This was the final season with Larry David (from Curb Your Enthusiasm), and alongside season 8 this is regarded by many as the pinnacle of the Seinfeld series. There are many superb episodes here such as the Soup Nazi but the season is most noteworthy for the consistently high standard of the episodes. That said, the most controversial episode still doesn't sit too well, with the death of George's fiance treated quite indifferently by the characters. Its quite groundbreaking for a primetime sitcom (although technically Seinfeld was not a sitcom but a series of comedy specials,) but personally the episode is probably a step too far. But as far being a great comedy this season in particular has no low points; every single episode is hilarious.

As with all Seinfeld DVD releases you get a documentary about the show, bloopers, commentaries on certain episodes, unreleseased standup by Mr Seinfeld himself and for many episodes the "inside look", which is a 2-3 minute interview with cast memebers or writers about the actual episode. Also all of the episodes are uncut, meaning that they are slightly longer than the ones that are broadcast on TV (though to be honest I haven't noticed any real differences between the DVD episodes and the aired ones.) If you want to find out even more there are 'notes about nothing' for each episode, which can be turned on to appear on the screen while episodes are playing.
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Format: DVD Verified Purchase
I'm a massive Seinfeld fan and already own all the box sets released so far so I couldn't wait to get my hands on this edition and it's exclusive CD of stand up material. Of course the DVDs are brilliant. This is one of the greatest ever seasons. However I have deducted a star because of the CD. I feel somewhat cheated by Amazon on this as it merely contains an audio track comprising of Jerry's stand up material from the previous seasons. So Amazon have sold me something i already own as an "Exclusive". Don't bother with this edition. Save yourself a fiver and buy the regular box set without the "exclusive free cd".
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Series 7 has one of the strongest starts of any Seinfeld series - the first five episodes are classics, and in fact critically acclaimed episode 6, The Soup Nazi, is actually quite disappointing in comparison.

As always, the mix of characters is the key here - George's anxiety is upped a notch with his impulsive engagement, and works brilliantly against the relaxed Jerry; Elaine is back on form as a confident woman - deciding whether her date is "spongeworthy" - and there are some great set pieces with Kramer, particularly the sequence of events that end in him striding down the street in classic pimp outfit.

The production of the DVD is first class as usual, with 'Inside Looks', commentaries and deleted scenes for most episodes, along with docs and bloopers. There's one problem: the Inside Look for episode 1 does give away the (brilliant) ending of the series, as it assumes you've already watched it on TV - but that aside this is intelligent, clever, well written and often genre-pushing comedy at its best.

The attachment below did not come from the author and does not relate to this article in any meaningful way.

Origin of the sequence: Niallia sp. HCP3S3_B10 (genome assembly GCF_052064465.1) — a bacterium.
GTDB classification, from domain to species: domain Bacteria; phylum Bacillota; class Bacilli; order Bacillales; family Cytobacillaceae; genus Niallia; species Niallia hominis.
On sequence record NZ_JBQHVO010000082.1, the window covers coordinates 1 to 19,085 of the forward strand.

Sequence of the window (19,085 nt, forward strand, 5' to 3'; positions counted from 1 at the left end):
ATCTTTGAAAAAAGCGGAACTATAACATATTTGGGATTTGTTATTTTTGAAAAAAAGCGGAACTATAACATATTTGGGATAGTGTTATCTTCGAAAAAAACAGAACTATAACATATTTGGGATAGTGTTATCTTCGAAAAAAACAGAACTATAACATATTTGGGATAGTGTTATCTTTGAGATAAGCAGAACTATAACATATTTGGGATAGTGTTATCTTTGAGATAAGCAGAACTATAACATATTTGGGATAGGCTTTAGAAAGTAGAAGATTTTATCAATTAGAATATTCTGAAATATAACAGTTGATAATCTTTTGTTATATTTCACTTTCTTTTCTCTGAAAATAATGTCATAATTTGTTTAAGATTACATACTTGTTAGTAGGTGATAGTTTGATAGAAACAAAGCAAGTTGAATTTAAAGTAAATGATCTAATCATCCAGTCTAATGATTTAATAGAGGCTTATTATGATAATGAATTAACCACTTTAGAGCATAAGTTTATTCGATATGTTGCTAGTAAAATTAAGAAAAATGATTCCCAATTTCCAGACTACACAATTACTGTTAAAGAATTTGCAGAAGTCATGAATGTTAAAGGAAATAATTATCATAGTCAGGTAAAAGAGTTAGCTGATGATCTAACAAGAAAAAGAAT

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I remember by the time that the seventh season of Seinfeld had ended, some critics were complaining that the show had gotten too dark. By the finale, "The Invitations," they thought the characters had turned a corner and there was no coming back. Human life had no value, death was just another punchline.

Not that there is anything wrong with that. With Larry David at the helm, this shift in tone was not just a whim. The idea is put on the table in the opening episode, "The Engagement." In a rare moment of self-awareness, Jerry begins to question his life. Is it enough to go through a string of women, never staying with one for long, never committing to anything? He and George make a pact to get serious about their lives, to grow up and look to the future. Of course, this plan goes awry. Kramer quickly talks Jerry out of giving up his freedom for the prison of a stable life, but no one stops George from running off to find Susan Ross and asking her to marry him.

Seinfeld spent its first six seasons tearing into the rest of the populace for its idiosyncrasies and what the core cast saw as faults. In Season 6's "The Face Painter," Elaine says to Jerry, "I will never understand people," and he replies, "They're the worst." This is Seinfeld summed up in two lines. Though we have been laughing all along, we've largely been laughing with Jerry, Elaine, George, and Kramer. In Season 7, Larry David decides that we should be laughing at them. Now all of their obsessions and peculiar ideas will be seen as their downfall. Jerry's reasons for dumping his girlfriends will grow more and more ridiculous, and though Elaine will also make claims to wanting a better life, her need to judge men on whether or not they are "sponge-worthy" makes her as updateable as Jerry.